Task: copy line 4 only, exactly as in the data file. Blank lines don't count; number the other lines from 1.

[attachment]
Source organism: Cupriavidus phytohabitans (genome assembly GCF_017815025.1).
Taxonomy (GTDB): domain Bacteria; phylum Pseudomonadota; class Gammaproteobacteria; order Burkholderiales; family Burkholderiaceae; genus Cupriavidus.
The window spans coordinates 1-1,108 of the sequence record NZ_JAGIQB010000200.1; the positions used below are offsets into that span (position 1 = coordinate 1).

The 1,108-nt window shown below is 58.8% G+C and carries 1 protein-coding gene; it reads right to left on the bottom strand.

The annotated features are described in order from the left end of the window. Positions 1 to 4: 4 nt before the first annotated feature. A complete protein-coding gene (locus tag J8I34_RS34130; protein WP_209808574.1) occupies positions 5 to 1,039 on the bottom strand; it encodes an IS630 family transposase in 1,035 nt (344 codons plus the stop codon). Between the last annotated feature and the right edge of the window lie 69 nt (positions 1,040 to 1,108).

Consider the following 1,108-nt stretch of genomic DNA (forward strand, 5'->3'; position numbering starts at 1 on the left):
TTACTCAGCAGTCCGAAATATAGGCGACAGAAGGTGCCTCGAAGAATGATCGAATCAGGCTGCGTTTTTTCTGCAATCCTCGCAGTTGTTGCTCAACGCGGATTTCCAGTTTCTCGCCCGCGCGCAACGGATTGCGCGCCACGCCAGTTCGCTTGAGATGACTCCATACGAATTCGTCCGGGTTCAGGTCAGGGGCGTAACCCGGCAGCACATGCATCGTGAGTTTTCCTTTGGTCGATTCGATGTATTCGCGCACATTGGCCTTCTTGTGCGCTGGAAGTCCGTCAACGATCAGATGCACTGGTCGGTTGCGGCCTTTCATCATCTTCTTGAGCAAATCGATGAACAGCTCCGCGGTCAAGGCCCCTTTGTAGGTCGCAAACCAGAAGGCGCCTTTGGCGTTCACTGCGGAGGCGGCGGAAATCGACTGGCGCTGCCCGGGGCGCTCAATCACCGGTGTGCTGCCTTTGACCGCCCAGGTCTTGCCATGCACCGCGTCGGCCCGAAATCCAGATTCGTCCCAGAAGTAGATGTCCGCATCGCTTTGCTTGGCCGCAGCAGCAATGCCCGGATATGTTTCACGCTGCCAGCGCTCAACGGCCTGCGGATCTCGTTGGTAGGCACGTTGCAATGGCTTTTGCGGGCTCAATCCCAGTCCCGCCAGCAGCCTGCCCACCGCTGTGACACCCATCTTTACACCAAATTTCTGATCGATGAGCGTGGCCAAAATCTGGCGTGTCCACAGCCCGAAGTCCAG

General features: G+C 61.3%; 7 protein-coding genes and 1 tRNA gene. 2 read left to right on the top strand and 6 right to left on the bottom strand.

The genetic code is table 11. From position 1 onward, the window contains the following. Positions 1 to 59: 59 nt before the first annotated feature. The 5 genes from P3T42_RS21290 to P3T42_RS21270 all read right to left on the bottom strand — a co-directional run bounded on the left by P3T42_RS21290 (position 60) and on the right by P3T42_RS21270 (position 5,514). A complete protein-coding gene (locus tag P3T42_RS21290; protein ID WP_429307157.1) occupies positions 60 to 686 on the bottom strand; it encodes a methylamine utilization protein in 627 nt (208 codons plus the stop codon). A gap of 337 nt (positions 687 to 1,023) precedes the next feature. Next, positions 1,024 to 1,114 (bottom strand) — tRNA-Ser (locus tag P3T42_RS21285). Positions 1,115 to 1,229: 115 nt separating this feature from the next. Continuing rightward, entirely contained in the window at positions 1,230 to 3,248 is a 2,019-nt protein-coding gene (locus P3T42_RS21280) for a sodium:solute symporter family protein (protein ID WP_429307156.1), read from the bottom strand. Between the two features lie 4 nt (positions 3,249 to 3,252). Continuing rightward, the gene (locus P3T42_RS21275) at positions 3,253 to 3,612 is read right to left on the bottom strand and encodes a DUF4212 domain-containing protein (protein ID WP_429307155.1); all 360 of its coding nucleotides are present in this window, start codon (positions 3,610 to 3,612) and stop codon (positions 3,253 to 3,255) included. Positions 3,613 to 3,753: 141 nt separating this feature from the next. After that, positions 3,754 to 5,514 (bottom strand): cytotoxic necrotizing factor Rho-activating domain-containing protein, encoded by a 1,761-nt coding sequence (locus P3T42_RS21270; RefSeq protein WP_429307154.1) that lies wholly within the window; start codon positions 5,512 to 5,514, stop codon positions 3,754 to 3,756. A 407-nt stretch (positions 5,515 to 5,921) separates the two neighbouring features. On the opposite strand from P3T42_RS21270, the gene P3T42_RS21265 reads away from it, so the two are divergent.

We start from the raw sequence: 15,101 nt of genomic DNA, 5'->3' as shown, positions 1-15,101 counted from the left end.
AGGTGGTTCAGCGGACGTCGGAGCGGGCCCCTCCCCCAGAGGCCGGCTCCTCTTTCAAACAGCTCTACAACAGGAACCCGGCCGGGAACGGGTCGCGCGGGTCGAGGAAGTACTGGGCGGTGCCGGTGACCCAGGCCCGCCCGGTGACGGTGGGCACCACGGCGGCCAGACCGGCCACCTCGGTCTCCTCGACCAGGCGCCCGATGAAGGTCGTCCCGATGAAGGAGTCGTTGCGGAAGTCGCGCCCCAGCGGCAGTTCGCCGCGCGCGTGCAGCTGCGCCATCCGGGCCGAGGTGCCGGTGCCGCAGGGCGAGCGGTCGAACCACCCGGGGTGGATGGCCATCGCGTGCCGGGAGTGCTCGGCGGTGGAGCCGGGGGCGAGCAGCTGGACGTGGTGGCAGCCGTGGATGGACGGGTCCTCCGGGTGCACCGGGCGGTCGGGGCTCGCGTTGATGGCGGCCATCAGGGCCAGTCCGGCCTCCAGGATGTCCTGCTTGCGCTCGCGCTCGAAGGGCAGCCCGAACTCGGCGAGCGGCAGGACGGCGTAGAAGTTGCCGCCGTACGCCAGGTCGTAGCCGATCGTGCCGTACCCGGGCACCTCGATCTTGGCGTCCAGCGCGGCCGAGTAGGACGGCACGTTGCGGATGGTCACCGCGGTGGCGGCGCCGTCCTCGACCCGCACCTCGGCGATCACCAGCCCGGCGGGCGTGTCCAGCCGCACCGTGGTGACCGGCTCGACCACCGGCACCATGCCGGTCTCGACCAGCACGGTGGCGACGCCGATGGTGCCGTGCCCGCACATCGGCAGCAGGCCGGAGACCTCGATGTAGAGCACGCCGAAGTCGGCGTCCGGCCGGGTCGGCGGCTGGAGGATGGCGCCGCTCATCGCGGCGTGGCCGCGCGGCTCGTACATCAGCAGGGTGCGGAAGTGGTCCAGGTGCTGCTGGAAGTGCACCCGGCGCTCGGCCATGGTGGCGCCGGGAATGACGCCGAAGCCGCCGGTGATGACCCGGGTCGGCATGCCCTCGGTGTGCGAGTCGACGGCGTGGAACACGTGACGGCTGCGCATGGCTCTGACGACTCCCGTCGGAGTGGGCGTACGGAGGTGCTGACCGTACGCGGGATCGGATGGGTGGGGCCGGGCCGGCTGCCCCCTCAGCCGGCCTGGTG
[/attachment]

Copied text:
The 1,108-nt window shown below is 58.8% G+C and carries 1 protein-coding gene; it reads right to left on the bottom strand.